Happy to report that Forddonald does not have your MPD. I still have it and it has now been completely overhauled by SMc Audio to Platinum + with everything that Steve could throw into it. The bad part is I received it back from them just as I was moving to Canada for my company and have yet had a chance to get everything set for a listen. I'm in the process of putting my system back together as my pair of DNA-1 Dlx Golds were taken during shipment along with a few other things. My story is almost the same as above, I was just discovering the magic of LP's. I purchased MPD from Mark51 to go with my Rega P3. Enjoyed that so much I upgraded to a Rega P25 which I liked even better. Started tweaking it with a few upgrades with added improvements, found a MPD Board that had been upgraded installed that into the MPD chassis with even more improvements. Decided to have the MPD upgraded to Gold with the outboard power supply and was in total heaven. This past fall decided to have the MPD and my McCormack TLC-1 Dlx upgraded with with everything Steve could throw at it. Well I was able to hear the TLC for a couple hours before packing it away for the shippers and if the MPD has half the improvements the TLC has then it will be a force to be listened with.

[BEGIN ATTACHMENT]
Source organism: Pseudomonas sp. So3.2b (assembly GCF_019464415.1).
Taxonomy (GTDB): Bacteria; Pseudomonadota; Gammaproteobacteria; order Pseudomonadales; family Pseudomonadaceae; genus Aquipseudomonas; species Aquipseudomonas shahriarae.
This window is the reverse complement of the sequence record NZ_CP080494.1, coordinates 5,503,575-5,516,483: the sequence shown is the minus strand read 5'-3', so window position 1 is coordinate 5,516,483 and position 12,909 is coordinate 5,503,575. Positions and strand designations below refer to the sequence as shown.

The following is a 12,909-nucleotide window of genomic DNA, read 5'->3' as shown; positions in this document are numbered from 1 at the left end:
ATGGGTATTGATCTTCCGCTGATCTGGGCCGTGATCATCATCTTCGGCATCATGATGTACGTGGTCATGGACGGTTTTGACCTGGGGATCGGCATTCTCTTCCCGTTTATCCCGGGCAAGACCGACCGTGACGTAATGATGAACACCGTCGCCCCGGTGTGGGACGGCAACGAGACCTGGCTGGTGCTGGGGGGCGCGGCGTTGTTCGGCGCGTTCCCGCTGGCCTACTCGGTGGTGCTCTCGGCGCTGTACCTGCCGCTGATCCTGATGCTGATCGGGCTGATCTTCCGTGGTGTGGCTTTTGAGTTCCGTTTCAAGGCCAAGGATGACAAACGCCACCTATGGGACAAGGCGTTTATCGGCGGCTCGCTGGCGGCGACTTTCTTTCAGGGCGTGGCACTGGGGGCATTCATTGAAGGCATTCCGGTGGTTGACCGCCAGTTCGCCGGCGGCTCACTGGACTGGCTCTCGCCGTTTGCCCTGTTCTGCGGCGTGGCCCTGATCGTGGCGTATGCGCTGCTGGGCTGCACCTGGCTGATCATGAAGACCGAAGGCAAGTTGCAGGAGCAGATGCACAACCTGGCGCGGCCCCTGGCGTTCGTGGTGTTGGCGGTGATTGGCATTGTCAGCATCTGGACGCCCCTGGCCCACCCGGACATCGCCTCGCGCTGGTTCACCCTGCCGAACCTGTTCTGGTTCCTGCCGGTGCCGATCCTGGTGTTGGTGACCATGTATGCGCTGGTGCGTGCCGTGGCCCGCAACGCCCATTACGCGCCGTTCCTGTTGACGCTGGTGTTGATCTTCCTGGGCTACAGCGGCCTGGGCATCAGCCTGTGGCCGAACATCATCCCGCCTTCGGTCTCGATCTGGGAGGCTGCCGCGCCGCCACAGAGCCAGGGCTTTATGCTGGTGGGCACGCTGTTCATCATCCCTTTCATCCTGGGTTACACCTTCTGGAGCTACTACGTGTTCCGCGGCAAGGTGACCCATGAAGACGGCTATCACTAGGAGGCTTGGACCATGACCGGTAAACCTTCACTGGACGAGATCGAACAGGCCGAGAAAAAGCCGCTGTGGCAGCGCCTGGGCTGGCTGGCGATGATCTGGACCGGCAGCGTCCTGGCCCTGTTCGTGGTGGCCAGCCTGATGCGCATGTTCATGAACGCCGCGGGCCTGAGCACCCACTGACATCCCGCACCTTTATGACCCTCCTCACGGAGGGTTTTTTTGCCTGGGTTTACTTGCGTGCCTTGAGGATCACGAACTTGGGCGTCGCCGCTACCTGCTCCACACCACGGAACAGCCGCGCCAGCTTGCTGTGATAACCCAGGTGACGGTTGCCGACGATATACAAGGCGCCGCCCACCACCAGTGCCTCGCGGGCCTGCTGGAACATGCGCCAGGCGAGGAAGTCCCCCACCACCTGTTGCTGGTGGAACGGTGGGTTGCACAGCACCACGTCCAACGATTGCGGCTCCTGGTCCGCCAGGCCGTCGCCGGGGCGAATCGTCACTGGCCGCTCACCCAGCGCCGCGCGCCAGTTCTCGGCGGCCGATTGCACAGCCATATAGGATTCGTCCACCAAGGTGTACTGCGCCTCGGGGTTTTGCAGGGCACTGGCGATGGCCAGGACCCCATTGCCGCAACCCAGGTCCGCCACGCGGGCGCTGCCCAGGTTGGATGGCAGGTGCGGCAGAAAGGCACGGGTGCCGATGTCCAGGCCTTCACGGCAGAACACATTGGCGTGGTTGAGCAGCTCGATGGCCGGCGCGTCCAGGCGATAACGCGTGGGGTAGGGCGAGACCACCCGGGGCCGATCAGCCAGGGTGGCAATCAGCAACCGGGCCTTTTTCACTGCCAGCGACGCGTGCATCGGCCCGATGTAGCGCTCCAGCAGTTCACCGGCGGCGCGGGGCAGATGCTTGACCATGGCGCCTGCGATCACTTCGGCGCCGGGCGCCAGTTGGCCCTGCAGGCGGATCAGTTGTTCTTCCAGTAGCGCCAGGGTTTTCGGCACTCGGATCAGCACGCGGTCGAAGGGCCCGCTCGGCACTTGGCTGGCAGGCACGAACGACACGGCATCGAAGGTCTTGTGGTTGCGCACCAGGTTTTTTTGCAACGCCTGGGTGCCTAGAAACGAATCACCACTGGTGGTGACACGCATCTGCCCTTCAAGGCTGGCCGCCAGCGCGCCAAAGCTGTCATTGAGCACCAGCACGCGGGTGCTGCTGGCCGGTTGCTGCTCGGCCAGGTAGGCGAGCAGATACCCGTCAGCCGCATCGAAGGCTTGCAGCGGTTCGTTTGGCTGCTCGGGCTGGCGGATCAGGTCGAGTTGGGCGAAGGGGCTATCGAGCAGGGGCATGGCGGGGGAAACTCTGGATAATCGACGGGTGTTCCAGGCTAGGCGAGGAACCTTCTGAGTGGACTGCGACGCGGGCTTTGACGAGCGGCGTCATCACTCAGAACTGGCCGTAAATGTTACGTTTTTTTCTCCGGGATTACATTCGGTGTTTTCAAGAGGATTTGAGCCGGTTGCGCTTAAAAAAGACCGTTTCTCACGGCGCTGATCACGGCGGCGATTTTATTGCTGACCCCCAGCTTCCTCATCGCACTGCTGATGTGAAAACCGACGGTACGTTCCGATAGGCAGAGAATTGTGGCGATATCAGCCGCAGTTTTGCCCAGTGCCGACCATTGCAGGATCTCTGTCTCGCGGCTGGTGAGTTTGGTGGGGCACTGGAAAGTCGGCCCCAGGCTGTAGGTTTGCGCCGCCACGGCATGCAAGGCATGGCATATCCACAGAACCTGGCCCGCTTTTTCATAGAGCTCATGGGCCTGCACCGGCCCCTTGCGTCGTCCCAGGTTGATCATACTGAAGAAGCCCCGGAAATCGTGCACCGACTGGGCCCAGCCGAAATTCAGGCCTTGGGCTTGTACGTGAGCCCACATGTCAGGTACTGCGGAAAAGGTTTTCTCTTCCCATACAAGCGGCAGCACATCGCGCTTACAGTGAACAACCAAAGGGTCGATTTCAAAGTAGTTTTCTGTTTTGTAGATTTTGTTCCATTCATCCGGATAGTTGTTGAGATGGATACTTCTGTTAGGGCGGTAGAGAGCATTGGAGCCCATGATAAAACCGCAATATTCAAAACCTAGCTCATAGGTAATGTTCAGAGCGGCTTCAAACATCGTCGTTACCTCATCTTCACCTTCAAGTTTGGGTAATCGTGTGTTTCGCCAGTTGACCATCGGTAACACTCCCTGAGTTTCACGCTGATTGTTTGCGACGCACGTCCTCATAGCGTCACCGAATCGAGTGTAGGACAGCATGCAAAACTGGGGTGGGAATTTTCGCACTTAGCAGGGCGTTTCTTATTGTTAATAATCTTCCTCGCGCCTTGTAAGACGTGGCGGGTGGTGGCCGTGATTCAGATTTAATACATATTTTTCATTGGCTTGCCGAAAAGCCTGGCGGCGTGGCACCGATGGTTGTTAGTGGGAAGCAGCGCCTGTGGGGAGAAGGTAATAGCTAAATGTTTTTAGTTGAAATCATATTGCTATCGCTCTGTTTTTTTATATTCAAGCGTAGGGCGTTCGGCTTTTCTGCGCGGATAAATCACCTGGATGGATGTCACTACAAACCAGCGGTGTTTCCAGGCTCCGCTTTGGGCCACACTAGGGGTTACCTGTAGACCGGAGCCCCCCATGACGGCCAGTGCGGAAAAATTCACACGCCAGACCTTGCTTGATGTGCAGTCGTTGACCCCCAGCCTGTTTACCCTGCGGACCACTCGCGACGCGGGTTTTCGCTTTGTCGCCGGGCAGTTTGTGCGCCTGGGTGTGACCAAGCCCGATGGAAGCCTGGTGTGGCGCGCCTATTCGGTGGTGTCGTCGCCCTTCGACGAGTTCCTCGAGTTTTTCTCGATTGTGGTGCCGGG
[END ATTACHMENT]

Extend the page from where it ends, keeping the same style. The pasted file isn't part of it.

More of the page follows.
Point of the story is don't count out the SMc upgrades if your looking for some improvements, come to think of it has anyone seen any Micro Phono Drives that have been upgraded for sale here on Agon?
P.S. Mark just wanted to let you know that your Phono Drive is being well taken care of and to Thank You for making me a convert.